Wolf has issued his own guidance on principles he would like to see followed in the new map. The governor assembled his own “Pennsylvania Redistricting Advisory Council,” made up of experts who held hearings and, the day before Thanksgiving, released a set of findings.
His wish list includes uncontroversial standards, like making districts as equal in population as possible, compact, and contiguous. But he also included several points likely to raise GOP hackles, like a note that “the congressional delegation should be proportional to statewide voter preference” and that the map should be “responsive to changing voter preference.”
As of Nov. 22, DOS reports that of the more than 8.7 million registered voters in Pennsylvania, about 3.4 million are registered Republicans and four million are Democrats.
Statewide races, though, have often flipped between the parties in recent years.
But because many Democratic voters in Pennsylvania live in a few urban centers, their voting power gets diluted under many congressional maps. Republicans tend to hold that up as a key reason why congressional maps in the commonwealth often favor their candidates and cannot truly reflect voter registration statistics. Currently, the state’s 18-member congressional delegation reflects an even partisan split, with Democrats gaining ground after the Pa. Supreme Court redrew the map in 2018.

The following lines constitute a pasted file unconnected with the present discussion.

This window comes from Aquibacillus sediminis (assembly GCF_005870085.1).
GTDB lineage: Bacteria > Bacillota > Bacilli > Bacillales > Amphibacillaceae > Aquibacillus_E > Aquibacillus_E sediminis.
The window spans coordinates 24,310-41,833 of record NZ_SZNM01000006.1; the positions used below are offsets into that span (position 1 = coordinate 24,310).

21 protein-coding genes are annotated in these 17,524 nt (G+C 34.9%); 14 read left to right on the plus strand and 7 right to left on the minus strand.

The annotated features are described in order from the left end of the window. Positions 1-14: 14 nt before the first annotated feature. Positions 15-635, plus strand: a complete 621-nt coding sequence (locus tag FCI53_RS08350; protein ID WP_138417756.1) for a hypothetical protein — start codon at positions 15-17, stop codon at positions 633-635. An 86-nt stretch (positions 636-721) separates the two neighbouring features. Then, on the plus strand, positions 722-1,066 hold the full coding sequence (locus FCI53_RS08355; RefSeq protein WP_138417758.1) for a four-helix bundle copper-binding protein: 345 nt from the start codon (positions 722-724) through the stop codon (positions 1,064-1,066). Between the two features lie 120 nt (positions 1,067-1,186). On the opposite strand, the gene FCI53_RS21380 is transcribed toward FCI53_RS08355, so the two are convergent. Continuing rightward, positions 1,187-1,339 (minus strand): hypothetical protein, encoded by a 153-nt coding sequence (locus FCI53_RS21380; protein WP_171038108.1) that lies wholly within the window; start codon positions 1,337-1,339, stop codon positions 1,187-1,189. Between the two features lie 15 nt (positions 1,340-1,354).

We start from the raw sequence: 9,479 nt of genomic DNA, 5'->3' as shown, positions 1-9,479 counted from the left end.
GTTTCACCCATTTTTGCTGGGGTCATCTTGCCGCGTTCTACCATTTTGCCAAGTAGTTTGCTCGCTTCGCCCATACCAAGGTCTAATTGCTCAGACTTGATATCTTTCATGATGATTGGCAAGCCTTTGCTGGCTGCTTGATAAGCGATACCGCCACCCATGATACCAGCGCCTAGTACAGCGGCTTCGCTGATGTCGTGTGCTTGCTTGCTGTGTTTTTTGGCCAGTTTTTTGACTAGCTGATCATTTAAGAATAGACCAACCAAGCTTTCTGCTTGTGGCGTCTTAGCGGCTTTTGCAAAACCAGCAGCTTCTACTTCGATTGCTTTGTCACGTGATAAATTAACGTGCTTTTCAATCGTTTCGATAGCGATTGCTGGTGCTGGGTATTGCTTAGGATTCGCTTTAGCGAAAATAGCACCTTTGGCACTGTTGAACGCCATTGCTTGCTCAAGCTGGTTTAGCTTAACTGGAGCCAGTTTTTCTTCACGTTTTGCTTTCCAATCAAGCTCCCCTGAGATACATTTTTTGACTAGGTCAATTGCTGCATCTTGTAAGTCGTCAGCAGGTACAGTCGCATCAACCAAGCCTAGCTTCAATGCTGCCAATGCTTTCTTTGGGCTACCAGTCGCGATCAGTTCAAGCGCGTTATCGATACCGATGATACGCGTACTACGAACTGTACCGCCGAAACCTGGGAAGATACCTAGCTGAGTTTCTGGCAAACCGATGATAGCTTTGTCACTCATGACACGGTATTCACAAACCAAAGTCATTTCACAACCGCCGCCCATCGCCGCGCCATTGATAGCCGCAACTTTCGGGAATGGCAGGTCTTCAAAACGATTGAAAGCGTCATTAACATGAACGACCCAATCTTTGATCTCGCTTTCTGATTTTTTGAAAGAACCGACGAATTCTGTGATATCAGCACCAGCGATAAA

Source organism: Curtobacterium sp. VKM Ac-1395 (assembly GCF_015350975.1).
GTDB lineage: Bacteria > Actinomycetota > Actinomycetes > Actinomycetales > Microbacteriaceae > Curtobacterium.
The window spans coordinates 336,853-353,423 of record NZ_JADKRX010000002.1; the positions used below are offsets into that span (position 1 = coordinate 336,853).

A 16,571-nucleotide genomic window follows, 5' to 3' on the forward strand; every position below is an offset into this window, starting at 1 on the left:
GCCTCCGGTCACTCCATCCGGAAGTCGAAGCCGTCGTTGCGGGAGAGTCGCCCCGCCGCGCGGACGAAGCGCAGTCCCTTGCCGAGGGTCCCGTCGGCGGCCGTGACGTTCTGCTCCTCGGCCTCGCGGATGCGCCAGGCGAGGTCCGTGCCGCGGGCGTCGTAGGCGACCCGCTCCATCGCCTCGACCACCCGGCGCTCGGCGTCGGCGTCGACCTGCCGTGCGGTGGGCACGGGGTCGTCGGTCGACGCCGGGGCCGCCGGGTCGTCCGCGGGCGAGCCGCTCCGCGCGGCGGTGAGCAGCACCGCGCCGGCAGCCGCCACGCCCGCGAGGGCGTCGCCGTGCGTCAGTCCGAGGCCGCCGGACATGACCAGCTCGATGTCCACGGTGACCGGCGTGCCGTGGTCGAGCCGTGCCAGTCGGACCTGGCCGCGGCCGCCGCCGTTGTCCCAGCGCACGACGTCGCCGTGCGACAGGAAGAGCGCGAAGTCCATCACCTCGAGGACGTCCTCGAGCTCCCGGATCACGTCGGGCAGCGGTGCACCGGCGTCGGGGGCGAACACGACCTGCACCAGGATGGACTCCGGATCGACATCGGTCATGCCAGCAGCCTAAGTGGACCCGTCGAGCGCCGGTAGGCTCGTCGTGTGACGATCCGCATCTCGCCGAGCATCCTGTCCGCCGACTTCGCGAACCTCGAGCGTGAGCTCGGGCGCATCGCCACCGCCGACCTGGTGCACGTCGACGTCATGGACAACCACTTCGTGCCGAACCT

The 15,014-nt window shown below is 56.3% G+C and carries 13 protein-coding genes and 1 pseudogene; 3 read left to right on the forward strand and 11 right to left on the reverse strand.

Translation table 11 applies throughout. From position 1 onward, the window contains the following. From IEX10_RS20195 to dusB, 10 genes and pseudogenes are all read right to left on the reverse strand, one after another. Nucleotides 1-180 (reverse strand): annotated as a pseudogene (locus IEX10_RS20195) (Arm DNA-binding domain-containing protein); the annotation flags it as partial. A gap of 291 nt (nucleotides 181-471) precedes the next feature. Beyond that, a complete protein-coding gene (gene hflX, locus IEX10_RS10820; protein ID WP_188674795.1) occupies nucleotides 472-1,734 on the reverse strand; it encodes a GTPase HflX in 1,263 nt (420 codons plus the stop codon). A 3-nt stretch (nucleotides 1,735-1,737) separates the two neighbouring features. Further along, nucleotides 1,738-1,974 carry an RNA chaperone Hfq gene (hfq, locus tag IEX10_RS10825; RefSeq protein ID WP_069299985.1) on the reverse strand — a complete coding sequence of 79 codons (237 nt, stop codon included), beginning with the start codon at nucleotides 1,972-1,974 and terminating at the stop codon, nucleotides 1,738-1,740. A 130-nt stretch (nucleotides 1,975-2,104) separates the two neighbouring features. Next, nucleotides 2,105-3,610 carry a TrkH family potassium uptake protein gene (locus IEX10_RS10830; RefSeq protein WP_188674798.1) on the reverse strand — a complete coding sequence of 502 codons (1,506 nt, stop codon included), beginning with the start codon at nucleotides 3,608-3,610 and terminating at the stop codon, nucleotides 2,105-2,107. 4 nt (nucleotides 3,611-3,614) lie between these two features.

Both Senate caucuses pointed to one particular area of the map as a likely sticking point: Central PA, particularly the three smallish, liberal cities that sit amid more conservative suburbs and rural areas: Harrisburg, Lancaster, and York.
Behind the scenes, Democrats have pushed to combine Harrisburg with one of those other cities into a single district, which would make it competitive for them and, they argue, better represent the diverse, largely Democratic-voting people who live in those cities.
Street is on that side.
“We believe there should be a swing district in central Pennsylvania,” he said. “I personally think that’s a good way of doing it. Our position is that the region, given its population, should have at least a competitive district.”
Republicans, the legislative staffer confirmed, have balked, arguing it would inappropriately lump disparate areas together.
It’s just one of many potential issues that will likely arise when members actually put their map to a vote, then ask the governor to sign it. But Street said despite the short timeline and differences of opinion, he feels pretty good about the process.
“I am cautiously optimistic, pending us actually having a map which can then go into a bill,” he said. “Unlike a lot of other things, this process is pretty fair and bipartisan, and I think the spirit of the negotiations reflects that.”